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How honeybees read the waggle dance

Date:
October 9, 2017
Source:
Society for Neuroscience
Summary:
Neurons that enable honeybees to sense the waggle dance -- a form of symbolic communication used by female bees to inform the hivemates about the location of a food source -- have now been investigated.
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Neurons that enable honeybees to sense the waggle dance -- a form of symbolic communication used by female bees to inform the hivemates about the location of a food source -- are investigated in new research published in JNeurosci.

Upon returning to the hive, female working bees perform a dance that represents the distance and direction of nectar-rich flowers. Since the waggle dance was first described in 1967 (and its discovery awarded the Nobel Prize in Physiology or Medicine in 1973), it has remained unknown how the honeybee brain deciphers the dance into useful information.

Hiroyuki Ai and colleagues raised honeybees in hives on the Fukuoka University campus in Japan to study how three major types of interneurons in the auditory center of the honeybee brain respond to vibration pulses similar to those produced during the waggle phase of the dance. Their work lays a foundation for understanding how social insects process symbolic communication.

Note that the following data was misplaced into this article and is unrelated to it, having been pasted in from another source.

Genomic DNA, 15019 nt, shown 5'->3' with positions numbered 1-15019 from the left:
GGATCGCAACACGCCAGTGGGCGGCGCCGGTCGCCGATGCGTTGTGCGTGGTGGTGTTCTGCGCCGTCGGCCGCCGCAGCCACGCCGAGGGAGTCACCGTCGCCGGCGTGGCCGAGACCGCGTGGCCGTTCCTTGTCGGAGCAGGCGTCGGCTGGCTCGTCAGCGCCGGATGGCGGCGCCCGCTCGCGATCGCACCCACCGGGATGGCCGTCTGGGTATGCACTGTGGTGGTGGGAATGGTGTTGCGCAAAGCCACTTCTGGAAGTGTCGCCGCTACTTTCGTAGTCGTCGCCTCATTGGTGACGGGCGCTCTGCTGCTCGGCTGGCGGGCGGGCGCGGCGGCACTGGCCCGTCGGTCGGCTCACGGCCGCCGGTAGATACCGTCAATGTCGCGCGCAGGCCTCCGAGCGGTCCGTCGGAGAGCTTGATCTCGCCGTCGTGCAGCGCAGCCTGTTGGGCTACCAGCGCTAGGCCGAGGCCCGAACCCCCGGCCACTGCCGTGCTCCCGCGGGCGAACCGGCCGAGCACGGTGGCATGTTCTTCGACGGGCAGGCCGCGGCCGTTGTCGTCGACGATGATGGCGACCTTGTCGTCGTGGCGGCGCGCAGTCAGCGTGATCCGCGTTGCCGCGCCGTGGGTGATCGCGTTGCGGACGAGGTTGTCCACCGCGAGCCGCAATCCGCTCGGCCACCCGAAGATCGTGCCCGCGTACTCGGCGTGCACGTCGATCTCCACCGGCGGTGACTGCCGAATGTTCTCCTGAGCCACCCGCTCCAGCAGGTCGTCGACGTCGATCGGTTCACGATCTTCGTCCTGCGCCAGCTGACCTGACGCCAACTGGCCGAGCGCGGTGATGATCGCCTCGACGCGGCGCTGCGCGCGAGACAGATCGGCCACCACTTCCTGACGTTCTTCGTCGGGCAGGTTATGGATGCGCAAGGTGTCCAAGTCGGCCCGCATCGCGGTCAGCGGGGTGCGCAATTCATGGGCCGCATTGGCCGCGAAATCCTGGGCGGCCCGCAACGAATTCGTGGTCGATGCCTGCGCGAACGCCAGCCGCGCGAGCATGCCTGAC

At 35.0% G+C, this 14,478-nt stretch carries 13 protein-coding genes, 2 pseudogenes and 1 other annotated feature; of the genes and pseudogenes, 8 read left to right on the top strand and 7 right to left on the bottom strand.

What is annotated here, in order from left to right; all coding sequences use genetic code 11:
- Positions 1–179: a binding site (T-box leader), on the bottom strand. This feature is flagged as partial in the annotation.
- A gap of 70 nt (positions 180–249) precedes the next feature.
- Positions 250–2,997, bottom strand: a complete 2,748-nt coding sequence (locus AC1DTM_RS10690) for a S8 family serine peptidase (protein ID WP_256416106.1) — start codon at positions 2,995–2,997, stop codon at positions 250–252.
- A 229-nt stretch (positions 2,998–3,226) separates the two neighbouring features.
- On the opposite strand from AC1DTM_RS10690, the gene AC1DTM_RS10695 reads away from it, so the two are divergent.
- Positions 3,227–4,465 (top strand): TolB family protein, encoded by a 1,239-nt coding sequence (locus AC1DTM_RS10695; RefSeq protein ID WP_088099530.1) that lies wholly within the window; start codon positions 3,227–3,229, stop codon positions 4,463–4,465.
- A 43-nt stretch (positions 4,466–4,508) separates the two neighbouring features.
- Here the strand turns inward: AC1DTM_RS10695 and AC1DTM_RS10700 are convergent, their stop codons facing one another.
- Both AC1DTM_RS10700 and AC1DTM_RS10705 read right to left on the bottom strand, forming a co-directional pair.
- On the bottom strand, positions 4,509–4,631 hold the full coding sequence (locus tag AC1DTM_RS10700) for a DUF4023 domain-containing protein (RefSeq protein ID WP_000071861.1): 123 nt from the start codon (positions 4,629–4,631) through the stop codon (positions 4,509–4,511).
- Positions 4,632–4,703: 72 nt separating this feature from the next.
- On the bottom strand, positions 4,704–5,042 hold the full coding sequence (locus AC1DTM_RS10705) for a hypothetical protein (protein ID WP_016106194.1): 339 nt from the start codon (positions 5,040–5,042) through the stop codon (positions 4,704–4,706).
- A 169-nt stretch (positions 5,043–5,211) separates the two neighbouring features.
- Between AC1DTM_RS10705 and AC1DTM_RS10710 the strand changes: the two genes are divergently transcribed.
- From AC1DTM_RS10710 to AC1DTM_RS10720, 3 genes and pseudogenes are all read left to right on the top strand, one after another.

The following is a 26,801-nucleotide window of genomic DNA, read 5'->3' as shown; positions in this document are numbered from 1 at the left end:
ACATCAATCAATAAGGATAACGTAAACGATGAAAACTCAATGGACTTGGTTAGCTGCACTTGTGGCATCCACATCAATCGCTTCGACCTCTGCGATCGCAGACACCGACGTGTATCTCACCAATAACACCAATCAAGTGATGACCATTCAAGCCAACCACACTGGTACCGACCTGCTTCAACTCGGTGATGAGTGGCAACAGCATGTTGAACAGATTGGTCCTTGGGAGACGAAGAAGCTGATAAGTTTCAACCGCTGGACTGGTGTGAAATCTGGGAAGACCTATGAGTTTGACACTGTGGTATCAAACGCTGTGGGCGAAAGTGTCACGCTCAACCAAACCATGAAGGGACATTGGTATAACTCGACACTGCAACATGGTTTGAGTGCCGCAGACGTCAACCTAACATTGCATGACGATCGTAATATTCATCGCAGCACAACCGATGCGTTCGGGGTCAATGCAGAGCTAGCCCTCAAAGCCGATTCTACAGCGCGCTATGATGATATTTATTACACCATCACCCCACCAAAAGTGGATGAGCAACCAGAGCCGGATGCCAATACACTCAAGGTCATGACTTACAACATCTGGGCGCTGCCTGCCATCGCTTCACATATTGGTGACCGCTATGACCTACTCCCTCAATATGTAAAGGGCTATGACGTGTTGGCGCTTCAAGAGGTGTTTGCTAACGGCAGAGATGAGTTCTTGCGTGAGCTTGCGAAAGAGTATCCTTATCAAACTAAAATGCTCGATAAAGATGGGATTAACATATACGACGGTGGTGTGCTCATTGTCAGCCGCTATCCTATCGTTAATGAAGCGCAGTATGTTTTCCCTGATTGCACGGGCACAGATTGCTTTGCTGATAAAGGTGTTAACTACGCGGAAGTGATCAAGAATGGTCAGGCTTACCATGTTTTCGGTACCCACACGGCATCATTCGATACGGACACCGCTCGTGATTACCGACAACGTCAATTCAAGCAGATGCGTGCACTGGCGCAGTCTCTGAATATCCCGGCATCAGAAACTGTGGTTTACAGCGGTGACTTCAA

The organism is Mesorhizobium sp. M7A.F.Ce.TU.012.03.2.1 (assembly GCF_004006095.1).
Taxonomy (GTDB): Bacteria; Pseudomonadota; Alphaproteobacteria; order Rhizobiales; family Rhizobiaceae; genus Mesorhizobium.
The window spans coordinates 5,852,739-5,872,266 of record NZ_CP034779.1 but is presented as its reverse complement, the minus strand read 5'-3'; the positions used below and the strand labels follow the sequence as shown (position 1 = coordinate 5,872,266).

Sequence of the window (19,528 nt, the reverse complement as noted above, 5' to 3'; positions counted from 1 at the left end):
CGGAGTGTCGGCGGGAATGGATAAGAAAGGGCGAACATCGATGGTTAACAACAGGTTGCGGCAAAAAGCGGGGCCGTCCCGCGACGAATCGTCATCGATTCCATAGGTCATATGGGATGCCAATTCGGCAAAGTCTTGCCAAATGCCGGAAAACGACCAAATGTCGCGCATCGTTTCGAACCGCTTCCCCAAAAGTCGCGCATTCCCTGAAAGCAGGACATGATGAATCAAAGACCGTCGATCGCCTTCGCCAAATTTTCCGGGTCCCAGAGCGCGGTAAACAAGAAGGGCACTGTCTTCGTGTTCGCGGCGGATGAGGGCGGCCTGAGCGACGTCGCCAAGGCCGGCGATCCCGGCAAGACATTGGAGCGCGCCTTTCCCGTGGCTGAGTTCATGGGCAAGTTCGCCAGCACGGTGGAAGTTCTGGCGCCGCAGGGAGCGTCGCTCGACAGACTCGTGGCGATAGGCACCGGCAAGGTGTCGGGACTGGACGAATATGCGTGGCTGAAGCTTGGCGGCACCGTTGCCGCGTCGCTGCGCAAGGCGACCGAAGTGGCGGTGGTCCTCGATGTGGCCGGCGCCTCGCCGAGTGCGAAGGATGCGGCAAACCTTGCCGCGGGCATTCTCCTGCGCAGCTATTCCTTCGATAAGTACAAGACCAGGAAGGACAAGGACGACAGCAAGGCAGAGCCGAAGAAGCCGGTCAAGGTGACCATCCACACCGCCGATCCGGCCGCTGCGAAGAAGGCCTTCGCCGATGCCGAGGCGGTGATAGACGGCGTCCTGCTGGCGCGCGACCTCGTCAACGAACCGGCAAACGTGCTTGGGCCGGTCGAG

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Materials provided by Society for Neuroscience. Note: Content may be edited for style and length.


Journal Reference:

  1. Hiroyuki Ai et al. Interneurons in the honeybee primary auditory center responding to waggle dance-like vibration pulses. JNeurosci, 2017 DOI: 10.1523/JNEUROSCI.0044-17.2017

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Society for Neuroscience. "How honeybees read the waggle dance." ScienceDaily. ScienceDaily, 9 October 2017. <www.sciencedaily.com/releases/2017/10/171009135435.htm>.
Society for Neuroscience. (2017, October 9). How honeybees read the waggle dance. ScienceDaily. Retrieved April 21, 2024 from www.sciencedaily.com/releases/2017/10/171009135435.htm
Society for Neuroscience. "How honeybees read the waggle dance." ScienceDaily. www.sciencedaily.com/releases/2017/10/171009135435.htm (accessed April 21, 2024).

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